Rice -- the staple food of 65 per cent of India's population -- is in for a revolution. An Indian firm has developed a technique to develop genetically modified (GM) hybrids of the crop. If the method is given a green signal by the officials, then rice may become the first food crop to be commercially cultivated. The accomplishment is important, as it may facilitate the development of the much-needed drought-resistant varieties that can endure harsh conditions prevalent in many places
rice -- the staple food of 65 per cent of India's population -- is in for a revolution. An Indian firm has developed a technique to develop genetically modified (gm) hybrids of the crop. If the method is given a green signal by the officials, then rice may become the first food crop to be commercially cultivated. The accomplishment is important, as it may facilitate the development of the much-needed drought-resistant varieties that can endure harsh conditions prevalent in many places.
Hybrids, produced by crossing two genetically dissimilar plants, are used on a large scale because they produce higher yields or have desired characteristics. To create the hybrids, breeders/scientists have to prevent the parent plants from pollinating themselves. Since doing this by hand is labour-intensive and costly, male sterile strains (that cannot make pollen) are used. But there are only a few, if any, natural male sterile strains of any crop. And relying on just one can make a crop vulnerable to diseases. So researchers have turned to genetic engineering. Biotech giants such as the us-based Bayer have created male sterile lines by adding a bacterial gene called barnase in the pollen (male part of the plant containing the fertilising element). The gene destroys the pollen-protecting anther, and thus renders the plant male infertile.
Now Avestha Gengraine, the Bangalore-based firm, has been granted a us patent on a rival technique that relies on a curious phenomenon called rna editing. In most of the plants, the cells' energy-producing mitochondria alter some of their rna genes, like the nad9, before making proteins (required for all the activities of a plant). Scientists of Avestha Gengraine have added a nad9 gene in the pollen cell's nucleus. Along with the gene, they have also added a genetic sequence that enables the nucleus to transport the resulting nad9 protein to the mitochondria. The extra protein proves to be a strong competitor for the mitochondria's protein, and in this tug of war the latter is not edited properly and ends up being mutated; as a result, energy is not generated by the mitochondria for pollination and the plant becomes male sterile. To restore the plant's fertility, an 'antisense' (restorer) version of the nad9 gene can be added to the nucleus.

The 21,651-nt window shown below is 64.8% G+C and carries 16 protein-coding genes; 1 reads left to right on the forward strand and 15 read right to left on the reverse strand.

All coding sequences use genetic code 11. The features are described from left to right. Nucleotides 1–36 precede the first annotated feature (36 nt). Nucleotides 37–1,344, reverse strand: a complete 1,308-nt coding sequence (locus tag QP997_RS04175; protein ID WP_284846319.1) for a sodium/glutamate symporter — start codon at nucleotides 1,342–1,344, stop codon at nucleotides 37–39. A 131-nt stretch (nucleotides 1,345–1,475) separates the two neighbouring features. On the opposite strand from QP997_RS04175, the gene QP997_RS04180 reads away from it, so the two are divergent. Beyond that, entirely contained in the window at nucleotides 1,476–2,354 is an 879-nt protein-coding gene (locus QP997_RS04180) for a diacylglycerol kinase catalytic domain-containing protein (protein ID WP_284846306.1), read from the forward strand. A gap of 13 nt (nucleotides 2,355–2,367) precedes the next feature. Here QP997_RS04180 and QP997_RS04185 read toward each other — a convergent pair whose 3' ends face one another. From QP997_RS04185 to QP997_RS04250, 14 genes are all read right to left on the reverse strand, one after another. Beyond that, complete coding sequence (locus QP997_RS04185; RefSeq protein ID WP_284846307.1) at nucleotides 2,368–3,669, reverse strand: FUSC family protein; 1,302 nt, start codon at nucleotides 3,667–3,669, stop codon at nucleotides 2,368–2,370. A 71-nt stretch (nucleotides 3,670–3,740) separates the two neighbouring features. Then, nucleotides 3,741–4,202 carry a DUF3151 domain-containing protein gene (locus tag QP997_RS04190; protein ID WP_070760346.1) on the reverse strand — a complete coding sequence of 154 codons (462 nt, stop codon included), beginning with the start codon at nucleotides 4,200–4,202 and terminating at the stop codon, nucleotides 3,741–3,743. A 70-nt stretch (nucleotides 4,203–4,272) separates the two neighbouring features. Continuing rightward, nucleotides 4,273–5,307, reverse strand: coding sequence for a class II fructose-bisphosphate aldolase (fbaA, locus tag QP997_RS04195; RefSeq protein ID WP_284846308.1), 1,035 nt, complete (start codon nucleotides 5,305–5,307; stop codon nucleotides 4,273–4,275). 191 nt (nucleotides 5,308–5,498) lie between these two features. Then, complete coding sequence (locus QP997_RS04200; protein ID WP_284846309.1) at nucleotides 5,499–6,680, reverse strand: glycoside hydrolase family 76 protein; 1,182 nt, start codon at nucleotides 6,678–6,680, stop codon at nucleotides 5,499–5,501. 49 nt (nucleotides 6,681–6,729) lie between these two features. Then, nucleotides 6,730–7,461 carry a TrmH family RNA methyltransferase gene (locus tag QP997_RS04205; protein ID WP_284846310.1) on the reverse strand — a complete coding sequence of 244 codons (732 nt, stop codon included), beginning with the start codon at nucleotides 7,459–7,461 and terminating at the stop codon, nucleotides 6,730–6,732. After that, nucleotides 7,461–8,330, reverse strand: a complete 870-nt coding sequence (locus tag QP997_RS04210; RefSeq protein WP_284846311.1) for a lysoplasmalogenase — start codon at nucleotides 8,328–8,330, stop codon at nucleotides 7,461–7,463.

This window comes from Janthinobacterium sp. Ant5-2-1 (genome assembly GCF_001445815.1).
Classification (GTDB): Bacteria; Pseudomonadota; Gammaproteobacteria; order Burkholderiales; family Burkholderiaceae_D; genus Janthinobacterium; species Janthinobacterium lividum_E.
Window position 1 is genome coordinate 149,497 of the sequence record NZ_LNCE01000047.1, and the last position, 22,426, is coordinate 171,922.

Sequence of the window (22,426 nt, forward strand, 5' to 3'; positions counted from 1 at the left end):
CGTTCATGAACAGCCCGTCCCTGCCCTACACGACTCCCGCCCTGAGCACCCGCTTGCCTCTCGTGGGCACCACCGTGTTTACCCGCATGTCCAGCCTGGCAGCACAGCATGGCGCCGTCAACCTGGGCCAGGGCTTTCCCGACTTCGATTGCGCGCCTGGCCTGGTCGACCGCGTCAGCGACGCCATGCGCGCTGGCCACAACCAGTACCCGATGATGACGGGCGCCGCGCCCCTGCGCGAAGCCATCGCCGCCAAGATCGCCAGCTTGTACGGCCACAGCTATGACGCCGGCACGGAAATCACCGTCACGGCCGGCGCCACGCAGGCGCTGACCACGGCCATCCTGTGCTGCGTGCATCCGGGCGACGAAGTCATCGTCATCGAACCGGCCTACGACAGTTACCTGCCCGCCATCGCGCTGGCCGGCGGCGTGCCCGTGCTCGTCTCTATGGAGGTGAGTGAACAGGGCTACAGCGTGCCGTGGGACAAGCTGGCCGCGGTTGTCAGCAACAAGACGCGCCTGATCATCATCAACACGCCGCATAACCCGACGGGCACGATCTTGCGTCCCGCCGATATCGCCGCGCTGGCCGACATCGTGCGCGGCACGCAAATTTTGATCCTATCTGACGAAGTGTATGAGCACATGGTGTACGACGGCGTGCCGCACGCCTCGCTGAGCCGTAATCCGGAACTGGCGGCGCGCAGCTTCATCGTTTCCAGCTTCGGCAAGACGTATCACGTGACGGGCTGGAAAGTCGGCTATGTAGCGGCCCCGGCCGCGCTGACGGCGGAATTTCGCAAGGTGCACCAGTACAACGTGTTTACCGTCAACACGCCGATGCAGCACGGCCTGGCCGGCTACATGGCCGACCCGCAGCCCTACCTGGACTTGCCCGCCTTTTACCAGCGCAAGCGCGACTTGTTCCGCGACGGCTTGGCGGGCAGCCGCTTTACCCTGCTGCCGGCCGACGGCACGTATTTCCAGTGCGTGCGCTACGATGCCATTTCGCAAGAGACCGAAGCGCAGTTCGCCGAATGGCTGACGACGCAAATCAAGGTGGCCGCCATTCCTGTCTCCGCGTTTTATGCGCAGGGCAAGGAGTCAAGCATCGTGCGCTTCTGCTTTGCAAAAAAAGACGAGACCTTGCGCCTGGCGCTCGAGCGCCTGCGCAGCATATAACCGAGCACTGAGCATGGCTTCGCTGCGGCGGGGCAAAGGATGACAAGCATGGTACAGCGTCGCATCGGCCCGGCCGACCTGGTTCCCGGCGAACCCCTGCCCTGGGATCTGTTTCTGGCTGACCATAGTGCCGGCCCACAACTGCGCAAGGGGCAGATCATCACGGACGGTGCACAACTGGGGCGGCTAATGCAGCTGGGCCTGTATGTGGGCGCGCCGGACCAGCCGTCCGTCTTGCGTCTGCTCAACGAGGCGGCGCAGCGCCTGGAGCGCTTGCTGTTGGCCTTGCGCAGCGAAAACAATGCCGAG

The company claims that the technique, being tested in basmati, could halve the time it takes to create hybrids. It can be used for cereals, fruits and vegetables as well. Villoo Morawala Patell, the head of Avestha Gengraine, is confident that the company's hybrids will not encounter the same opposition as other gm crops. "Without the help of a genetic sequence, the gene cannot penetrate into the mitochondria; therefore it will not affect the wild varieties," explains Patell. Agrees S K Raina, professor and principal scientist at the National Research Centre on Plant Molecular Biotechnology, Indian Agricultural Research Institute, New Delhi. He adds: "The system has endless benefits if the gene expression is 100 per cent. Even an error of one per cent would render it completely useless. It is a must that the results of field trials are made public." At present, the technique is being tested in Avestha's greenhouses. "We would conduct the field trials by 2005," reveals Patell.
The trials are important to also gauge the effectiveness of the antisense, asserts Deepak Pental, head of the genetics department of the University of Delhi, south campus, New Delhi. His apprehensions can be attributed to the fact that the restorer of the barnase system is not 100 per cent effective. "If the new technique proves to be successful, it can break the monopoly of the barnase system worldwide. This would dramatically impact the prices of gm hybrids," says Pental. Market forces will play a crucial role in determining the fate of the technique, especially in the context of crops like rice. "We already have very high-yielding conventional rice hybrids. Therefore, if the farmers have to pay huge sums to acquire the gm seeds they may be dissuaded," says Raina.
He asserts that the seeds should be subsidised, as they can provide succour to drought-stricken farmers. Even other experts advocate the same, but with a word of caution. "It is important to support such developments. But it is equally necessary to assess the economic and ecological trade-offs, before large-scale commercialisation is undertaken," says E A Siddiq, honourary chair, Centre for dna Fingerprinting And Diagnostics, Hyderabad.
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